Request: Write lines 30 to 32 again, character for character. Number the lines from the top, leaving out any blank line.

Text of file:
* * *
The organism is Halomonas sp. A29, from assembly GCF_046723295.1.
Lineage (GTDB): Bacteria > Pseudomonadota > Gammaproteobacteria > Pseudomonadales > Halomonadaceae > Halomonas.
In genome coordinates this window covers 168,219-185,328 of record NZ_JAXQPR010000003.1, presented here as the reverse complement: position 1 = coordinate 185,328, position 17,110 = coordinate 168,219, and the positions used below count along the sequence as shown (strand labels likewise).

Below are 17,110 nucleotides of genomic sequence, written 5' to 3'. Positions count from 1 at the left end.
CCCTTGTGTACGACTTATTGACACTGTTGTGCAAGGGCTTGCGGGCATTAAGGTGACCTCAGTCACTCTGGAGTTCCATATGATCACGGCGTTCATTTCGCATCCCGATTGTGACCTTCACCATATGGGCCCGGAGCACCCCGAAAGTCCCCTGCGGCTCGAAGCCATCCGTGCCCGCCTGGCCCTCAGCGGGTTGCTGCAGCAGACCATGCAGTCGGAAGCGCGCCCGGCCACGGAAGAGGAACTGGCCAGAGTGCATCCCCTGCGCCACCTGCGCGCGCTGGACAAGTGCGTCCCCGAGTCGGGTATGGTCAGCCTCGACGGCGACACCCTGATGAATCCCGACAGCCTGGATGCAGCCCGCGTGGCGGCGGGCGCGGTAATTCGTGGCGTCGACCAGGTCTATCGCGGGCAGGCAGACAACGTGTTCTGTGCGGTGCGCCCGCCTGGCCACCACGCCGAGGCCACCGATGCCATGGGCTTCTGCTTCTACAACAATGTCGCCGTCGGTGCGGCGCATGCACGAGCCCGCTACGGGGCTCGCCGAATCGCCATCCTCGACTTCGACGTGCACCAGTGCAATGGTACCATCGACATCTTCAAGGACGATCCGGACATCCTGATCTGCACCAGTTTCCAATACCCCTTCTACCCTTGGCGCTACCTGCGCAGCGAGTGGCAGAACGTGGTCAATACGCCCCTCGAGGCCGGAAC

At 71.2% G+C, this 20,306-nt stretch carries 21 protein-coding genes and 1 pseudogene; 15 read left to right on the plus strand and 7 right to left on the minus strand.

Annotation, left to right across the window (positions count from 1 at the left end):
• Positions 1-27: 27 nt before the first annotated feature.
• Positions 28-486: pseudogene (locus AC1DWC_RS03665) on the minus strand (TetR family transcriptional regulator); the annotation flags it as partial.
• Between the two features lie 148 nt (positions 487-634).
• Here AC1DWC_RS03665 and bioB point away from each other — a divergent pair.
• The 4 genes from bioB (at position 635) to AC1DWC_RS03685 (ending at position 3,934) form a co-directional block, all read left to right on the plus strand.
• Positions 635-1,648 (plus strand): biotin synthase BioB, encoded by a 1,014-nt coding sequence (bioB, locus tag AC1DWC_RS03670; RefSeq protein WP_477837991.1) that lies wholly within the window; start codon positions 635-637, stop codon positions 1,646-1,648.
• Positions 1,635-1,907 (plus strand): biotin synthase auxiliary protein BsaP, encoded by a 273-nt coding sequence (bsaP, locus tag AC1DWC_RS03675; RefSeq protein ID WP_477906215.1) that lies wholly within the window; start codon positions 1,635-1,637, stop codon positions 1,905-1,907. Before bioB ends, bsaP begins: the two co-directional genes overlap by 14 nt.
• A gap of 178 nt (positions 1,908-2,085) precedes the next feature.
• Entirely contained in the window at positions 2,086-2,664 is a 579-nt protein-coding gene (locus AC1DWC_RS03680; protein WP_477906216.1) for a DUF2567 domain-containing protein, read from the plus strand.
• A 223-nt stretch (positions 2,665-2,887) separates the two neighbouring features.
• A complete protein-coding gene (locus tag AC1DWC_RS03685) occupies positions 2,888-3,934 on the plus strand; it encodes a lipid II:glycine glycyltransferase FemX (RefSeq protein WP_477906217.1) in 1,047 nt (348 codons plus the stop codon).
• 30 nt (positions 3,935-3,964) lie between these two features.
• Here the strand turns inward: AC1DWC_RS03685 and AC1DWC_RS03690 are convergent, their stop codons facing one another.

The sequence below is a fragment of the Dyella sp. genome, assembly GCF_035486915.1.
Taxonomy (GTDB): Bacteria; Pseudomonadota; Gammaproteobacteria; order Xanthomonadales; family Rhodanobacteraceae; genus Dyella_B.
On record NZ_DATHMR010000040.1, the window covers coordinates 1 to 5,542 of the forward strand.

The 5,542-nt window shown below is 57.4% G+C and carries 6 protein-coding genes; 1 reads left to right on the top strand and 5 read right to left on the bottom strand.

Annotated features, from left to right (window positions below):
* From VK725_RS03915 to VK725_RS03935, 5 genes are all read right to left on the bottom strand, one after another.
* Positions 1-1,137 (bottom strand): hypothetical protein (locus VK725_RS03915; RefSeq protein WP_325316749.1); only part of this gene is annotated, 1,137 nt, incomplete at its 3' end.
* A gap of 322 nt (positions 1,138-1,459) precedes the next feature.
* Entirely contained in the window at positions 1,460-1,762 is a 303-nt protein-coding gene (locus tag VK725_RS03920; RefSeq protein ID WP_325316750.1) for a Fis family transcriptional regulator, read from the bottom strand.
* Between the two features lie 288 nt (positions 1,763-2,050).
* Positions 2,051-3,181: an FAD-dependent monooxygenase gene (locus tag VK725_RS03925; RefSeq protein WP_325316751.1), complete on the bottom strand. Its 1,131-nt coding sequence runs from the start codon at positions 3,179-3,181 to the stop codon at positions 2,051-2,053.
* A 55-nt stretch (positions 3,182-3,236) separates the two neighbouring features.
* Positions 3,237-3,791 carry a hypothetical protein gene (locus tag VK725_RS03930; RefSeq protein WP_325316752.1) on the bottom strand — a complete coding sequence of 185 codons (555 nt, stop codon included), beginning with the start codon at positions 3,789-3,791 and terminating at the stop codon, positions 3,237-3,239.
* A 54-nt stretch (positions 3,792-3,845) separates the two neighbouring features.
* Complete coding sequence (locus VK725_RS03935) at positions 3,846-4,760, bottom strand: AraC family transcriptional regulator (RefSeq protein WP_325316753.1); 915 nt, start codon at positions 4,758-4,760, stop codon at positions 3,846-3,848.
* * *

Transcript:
* Between the two features lie 288 nt (positions 1,763-2,050).
* Positions 2,051-3,181: an FAD-dependent monooxygenase gene (locus tag VK725_RS03925; RefSeq protein WP_325316751.1), complete on the bottom strand. Its 1,131-nt coding sequence runs from the start codon at positions 3,179-3,181 to the stop codon at positions 2,051-2,053.
* A 55-nt stretch (positions 3,182-3,236) separates the two neighbouring features.